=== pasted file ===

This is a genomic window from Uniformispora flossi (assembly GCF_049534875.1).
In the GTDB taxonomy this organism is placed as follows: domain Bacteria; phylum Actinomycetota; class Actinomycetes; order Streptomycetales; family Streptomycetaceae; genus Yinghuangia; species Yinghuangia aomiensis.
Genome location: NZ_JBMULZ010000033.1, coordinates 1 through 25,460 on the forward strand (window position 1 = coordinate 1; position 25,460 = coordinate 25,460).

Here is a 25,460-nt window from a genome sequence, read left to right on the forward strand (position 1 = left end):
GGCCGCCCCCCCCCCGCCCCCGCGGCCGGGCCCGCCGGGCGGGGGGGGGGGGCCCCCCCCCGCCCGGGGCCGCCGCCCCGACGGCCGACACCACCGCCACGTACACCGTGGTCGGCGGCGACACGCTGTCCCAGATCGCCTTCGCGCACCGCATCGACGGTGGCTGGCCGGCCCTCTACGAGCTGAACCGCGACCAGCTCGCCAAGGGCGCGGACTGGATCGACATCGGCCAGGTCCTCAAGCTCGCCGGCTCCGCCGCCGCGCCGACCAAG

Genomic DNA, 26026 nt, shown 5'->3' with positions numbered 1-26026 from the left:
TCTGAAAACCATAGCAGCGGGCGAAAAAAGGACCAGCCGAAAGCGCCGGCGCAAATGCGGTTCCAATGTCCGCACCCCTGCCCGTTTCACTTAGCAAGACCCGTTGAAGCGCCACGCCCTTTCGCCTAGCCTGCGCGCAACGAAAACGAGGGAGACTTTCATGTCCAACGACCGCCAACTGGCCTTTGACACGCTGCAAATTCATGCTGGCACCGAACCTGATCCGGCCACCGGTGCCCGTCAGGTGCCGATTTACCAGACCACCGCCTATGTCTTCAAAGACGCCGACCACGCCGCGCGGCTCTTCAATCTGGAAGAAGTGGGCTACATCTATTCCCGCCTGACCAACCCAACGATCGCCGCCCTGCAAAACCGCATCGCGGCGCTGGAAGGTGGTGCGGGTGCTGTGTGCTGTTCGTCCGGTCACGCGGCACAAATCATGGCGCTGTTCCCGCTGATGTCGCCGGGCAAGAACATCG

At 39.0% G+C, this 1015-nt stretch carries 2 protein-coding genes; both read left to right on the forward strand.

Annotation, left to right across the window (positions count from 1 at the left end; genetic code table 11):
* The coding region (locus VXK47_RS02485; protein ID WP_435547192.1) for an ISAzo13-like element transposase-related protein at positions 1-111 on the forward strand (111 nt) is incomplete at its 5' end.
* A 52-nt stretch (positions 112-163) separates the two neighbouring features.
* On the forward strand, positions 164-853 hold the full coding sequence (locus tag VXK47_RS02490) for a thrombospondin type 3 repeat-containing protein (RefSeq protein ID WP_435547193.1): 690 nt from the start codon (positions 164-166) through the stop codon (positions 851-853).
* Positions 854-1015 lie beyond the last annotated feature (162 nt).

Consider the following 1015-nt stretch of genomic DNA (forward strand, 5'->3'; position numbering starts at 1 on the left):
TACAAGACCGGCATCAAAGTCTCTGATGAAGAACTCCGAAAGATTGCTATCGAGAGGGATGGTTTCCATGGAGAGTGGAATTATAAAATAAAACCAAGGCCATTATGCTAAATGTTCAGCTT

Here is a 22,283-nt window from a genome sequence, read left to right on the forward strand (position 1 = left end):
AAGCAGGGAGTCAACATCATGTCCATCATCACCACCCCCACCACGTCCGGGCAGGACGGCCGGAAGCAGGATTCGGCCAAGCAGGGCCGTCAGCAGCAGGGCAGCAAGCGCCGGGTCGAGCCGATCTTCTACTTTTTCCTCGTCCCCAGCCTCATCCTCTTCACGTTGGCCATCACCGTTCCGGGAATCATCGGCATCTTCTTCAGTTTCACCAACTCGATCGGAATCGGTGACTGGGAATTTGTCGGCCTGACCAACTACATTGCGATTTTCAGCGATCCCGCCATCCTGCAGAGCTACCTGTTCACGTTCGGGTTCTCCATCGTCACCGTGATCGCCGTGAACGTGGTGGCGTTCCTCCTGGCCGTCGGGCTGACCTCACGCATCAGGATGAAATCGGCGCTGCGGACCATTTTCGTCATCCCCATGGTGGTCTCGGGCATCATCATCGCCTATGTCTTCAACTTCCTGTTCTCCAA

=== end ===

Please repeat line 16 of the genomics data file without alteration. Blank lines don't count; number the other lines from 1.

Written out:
Here is a 22,283-nt window from a genome sequence, read left to right on the forward strand (position 1 = left end):